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"The Onward March of Right Principles" - State Legislative Actions on Racial Discrimination in Schools in Nineteenth-Century America

Kousser, J. Morgan (2002) "The Onward March of Right Principles" - State Legislative Actions on Racial Discrimination in Schools in Nineteenth-Century America. Historical Methods, 35 (4). pp. 177-204. ISSN 0161-5440. doi:10.1080/01615440209601207. https://resolver.caltech.edu/CaltechAUTHORS:20130913-155701734

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Abstract

C. Vann Woodward transformed the history of race relations by focusing on the development of southern state segregation laws and practices. Anchoring his arguments in social science research,Woodward considered such laws to be both indicators and shapers of interpersonal attitudes and behavior. Neither historians nor political scientists have pursued Woodward’s larger project of explaining the course of race relations in America, confining themselves largely to descriptive case studies of individual states or short periods of time or delving into vaguely defined cultures of racial customs and rhetoric. After showing how social scientific models of attitudes might illuminate not only Woodward’s Jim Crow thesis but also other facets of the history of race relations, the author turns to the analysis of school racial-integration laws considered in 15 northern states and actually passed in 13 of them from 1855 through 1887. Developing gradually, the northern school integration laws amounted, in effect, to mirror images of the southern Jim Crow laws that Woodward highlighted. What social and political factors explain the dates at which each state, beginning with Massachusetts in 1855 and ending with Ohio in 1887, passed such laws, and how could those factors reflect the models of attitudes sketched earlier? As might be expected, surges in support for the Republican or allied parties speeded the passage of integration laws. More surprising, an index of the convenience of segregated schools bore no relation to the date of passage, and the presence of a relatively large percentage of foreign-born people in a state, particularly the Irish or Canadian, actually made the enactment of school integration for African Americans easier than in more homogeneously native-born white states. In the last section, both methodological and substantive implications are laid out. Systematically studying policies in a number of states over a substantial period of time might further invigorate the political science subfield of American Political Development and help revive the subject of government in American political history. Finally, the conflicts and progressive change sketched here make it difficult to believe in a solid whitesupremacist consensus in late-nineteenth-century America, the study of such conflicts promises to restore African Americans to a role as shapers of the country’s race relations, and the events of the First Post-Reconstruction period suggest parallels with the post-1965 era in American race relations, which might be termed the Second Post-Reconstruction.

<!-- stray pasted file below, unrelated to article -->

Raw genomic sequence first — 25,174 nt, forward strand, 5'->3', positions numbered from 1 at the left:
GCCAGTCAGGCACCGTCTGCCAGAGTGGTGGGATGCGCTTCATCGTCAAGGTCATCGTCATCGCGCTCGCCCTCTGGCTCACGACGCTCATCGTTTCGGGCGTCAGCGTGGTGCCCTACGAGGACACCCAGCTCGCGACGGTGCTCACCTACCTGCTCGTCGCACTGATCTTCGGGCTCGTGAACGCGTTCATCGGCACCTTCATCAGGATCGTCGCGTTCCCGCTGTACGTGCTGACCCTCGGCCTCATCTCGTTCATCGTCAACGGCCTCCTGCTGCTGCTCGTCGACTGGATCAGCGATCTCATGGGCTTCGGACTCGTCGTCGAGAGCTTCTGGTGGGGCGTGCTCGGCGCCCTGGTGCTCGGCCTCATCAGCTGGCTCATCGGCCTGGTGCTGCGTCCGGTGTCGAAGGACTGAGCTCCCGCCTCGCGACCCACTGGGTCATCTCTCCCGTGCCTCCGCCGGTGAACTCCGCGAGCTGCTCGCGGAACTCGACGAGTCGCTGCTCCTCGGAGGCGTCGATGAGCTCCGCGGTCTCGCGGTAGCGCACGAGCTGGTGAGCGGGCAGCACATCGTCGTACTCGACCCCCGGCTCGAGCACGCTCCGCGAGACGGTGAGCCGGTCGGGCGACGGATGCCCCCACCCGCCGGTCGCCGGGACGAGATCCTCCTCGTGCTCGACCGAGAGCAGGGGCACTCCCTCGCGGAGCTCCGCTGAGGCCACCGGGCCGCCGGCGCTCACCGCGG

Item Type:Article
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URLURL TypeDescription
http://dx.doi.org/10.1080/01615440209601207DOIArticle
http://www.tandfonline.com/doi/abs/10.1080/01615440209601207#.Ujd0Sle5QpoPublisherArticle
Additional Information:© 2002 Heldref Publications.
Subject Keywords:American political development, integration, race relations, schools, state legislatures
Issue or Number:4
DOI:10.1080/01615440209601207
Record Number:CaltechAUTHORS:20130913-155701734
Persistent URL:https://resolver.caltech.edu/CaltechAUTHORS:20130913-155701734
Usage Policy:No commercial reproduction, distribution, display or performance rights in this work are provided.
ID Code:41332
Collection:CaltechAUTHORS
Deposited By: SWORD User
Deposited On:16 Sep 2013 21:14
Last Modified:10 Nov 2021 04:28

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